Evergreen stars

Shining in the winter air: Fatsia japonica flowering, below, Euphorbia martinii Ascot Rainbow.
Shining in the winter air: Fatsia japonica flowering, below, Euphorbia martinii Ascot Rainbow.
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EVERY garden needs a skeleton – the evergreen bones that hold it together and become its winter stars.

I confess, this has really only struck me relatively recently.

I spend a great deal of time either outside, or sitting reading in the conservatory, which is on the first floor, overlooking the garden.

Evergreens can look downright dull in summer, or at least that’s what I used to think, comparing them to the showy annuals or herbaceous perennials.

In fact, they don’t. Plain dark foliage plays its part in offsetting more colourful things. It’s all about contrast and layering.

But when autumn strikes and everything dies down, then it’s their time to shine.

It's a boy: Holly Silver Queen. Below, it's a girl: Holly Lawsonia.

It's a boy: Holly Silver Queen. Below, it's a girl: Holly Lawsonia.

Here’s the plants that create the winter structure in my garden:

Rosemary: This 3ft high bush is trimmed into a rough rounded shape and survived the freezing winter of 2011/12, with just a tough of frost damage.

Berberis darwinii: This venerable old giant used to dominate the pond area, until I hacked it right back. It’s now a 15ft lookout post for the sparrows. Its tiny, dark green holly-like leaves are secondary to the knarled stems (I’ve made mine a ‘standard’ in a cack-handed way).

There’s orange flowers in summer and purple/black berries. Seeds itself around a bit, too. Cat likes it as a scratching post.

Fatsia japonica/variegata: The two green-leaved Fatsias, although the same variety, have completely different growth habits.

The oldest is a towering 10-footer next to the gate.

There’s a slightly younger one in the front garden, only 5ft tall, but much bushier and free flowering.

The white globule-like flowers appear in late autumn, followed by small black fruits. It’s the leaves you grow this for – tropical, glossy palmate specimens up to 16in long.

Surprisingly hardy, too. The variegated form is slower growing, with leaves edged and blotched slightly with cream.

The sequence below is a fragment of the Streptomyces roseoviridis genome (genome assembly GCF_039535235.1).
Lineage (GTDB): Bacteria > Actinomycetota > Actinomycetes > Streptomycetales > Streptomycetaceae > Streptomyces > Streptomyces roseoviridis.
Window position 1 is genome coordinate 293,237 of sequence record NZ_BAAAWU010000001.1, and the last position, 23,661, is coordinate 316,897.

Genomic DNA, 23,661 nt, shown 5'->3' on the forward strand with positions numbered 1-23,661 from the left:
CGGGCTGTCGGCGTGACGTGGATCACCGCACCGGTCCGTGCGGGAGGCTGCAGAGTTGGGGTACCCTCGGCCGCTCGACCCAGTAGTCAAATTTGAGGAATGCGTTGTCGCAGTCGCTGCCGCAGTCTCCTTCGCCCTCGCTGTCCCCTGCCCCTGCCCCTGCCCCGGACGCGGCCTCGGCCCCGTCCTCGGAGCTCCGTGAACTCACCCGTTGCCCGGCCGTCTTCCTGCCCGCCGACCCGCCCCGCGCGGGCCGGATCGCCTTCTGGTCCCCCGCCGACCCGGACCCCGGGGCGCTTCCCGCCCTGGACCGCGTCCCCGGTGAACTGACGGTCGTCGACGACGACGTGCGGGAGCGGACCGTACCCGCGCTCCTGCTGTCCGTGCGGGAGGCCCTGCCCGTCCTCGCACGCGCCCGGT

Ivy: I inherited plain green native ivy growing out of a crack between our outside stairs and the garage – it has since covered the wall and is trying to conquer the garage roof!

Ivies only flower growing upright and this one is a magnet for for insects in late autumn, when there’s little else around.

There’s three variegated ivies dotted around, Hedera helix Variegata, in a shady corner; Canary Island Ivy (Hedera canariensis variegata), with much larger, green, cream and grey-green variegation and Hedera colchica Goldheart has heart-shaped, mid-green leaves splashed with yellow.

Coprosma Pacific Sunset: An impulse buy at the Harrogate Show, it looks like a small holly on acid, with purple and red shiny leaves.

Sadly, I can’t see this one lasting the winter, as it’s not that hardy, but it is planted with plenty of grit, so that might help it out.

Euphorbia: E. martinii Ascot Rainbow, planted in a gravelly bed, looks happy for the winter, but I’ve covered E. wulfenii, which isn’t as hardy (you’re supposed to cut the flowering shoots down in autumn, but mine hasn’t flowered yet).

E. myrsinites is tough as old boots, providing much-needed evergreen (or everglaucous) ground cover in the front garden.

Pyracantha: The firethorn used to be in a pot and was moved around from pillar to post until it reached its permanent home under the Berberis.

It’s shot away, but the birds very swiftly stripped it of its berries virtually overnight!